“To the sick while there is life there is hope.”–Cicero
The intensity of the days since Joanie came home from her office on February 29th increased slowly, but inexorably nevertheless. Every time a new problem arose, I could feel the pressure mount.
As a caregiver to someone who is going through a critical period in her life, now I found I couldn’t leave her alone, even for a short time. Enter friends who could come and sit with her while I ran to the clinic, grocery store, pharmacy or wherever. One such friend, Peggy Puetz, who was a neighbor, offered to come over in the morning so I could get away for an hour or so to go for coffee at the Elbow Room.
The interlude that Peggy afforded me gave me an hour to go somewhere and see friends in a normal setting, not surrounded by all that this disease had brought into our house. I could walk into the Elbow, see Willie, Wayne, Orv and others, have coffee, and for little while talk about anything but cancer and how Joanie was doing. It was a welcome break, and it is a break any caregiver in a similar situation needs to be able to take, if only to protect your own mental health. I didn’t feel guilty about leaving Joanie for that little bit, plus, Peggy had my number, and I was only five minutes away from home anyway. I didn’t go every morning, but when I would call Peggy, she was always ready to stop over and sit with her friend for a little while.
Joanie remained abed. She had not been ambulatory since they brought the hospital bed into the house, and so the only exercise she was getting was when the nurses would be there to give her a bath, shampoo her hair and change the sheets on the bed. I was always amazed how they could change those sheets without having her get out of the bed. I was there to help them out if they needed something, and one time, when Joanie’s colostomy bag, or the “appliance,” as it is called in medical circles, needed to be changed, I told them I could do that with no problem. I gathered what I needed to change it, something I had done for 10 years, and while they watched, I changed the bag in less than five minutes. Afterward, one of them told me I could be an ostomy tech. I told her I learned out of necessity, not out of desire for a new career.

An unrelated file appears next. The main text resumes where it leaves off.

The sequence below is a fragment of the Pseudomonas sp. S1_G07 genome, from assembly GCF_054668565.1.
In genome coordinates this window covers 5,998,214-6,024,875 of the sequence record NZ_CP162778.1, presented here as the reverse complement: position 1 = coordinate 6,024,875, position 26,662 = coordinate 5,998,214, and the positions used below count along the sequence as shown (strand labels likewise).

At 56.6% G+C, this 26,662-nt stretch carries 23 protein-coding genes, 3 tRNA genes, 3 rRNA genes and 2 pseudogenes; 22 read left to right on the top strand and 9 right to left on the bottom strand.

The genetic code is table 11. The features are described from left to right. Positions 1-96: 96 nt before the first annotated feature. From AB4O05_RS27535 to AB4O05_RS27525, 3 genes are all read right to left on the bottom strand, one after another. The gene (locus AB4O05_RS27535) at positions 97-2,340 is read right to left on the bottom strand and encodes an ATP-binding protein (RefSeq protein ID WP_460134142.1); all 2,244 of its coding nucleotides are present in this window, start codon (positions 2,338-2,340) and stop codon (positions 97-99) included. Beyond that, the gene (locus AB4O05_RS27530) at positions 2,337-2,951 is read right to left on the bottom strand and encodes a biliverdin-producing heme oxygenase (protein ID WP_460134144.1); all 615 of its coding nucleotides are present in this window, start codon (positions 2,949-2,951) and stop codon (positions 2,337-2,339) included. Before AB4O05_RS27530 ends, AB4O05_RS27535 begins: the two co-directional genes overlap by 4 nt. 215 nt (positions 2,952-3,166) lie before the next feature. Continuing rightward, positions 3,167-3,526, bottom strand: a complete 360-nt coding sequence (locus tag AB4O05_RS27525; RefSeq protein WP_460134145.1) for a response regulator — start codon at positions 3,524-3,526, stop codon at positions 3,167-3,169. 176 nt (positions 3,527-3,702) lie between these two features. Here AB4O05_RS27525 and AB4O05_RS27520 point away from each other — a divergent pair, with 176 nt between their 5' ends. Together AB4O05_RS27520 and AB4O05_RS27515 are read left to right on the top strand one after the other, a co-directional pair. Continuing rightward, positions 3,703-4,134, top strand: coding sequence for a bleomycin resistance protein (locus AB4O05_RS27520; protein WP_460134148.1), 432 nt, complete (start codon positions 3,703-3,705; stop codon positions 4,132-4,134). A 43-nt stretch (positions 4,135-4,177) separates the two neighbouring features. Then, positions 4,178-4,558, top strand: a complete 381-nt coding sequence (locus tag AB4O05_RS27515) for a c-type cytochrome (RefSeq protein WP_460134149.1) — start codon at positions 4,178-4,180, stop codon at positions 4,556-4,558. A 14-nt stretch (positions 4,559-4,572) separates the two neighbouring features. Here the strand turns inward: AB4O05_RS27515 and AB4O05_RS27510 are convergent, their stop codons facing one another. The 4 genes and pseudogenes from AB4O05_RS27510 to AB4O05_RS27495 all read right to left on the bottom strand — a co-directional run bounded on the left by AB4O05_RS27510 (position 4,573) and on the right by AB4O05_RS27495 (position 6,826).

Dorinda, the head nurse, and I would visit afterwards, and as she had said many times, she didn’t know how Joanie was able to do what she was doing, even though we both knew this wasn’t going to end well. I just told her Joanie was just doing what she had been doing since the beginning, and she wasn’t going to give up. It was obvious to us it wasn’t just hope that was keeping her going, it was her determination and faith.
On Thursday that week, it was late in the afternoon, and I was sitting by Joanie watching NBC Nightly News. Joanie wasn’t watching, in fact she was sleeping. I assured her later she didn’t miss anything, and she didn’t. It was while watching one particular story when I realized how sensitised I had become to certain words, phrases used by reporters.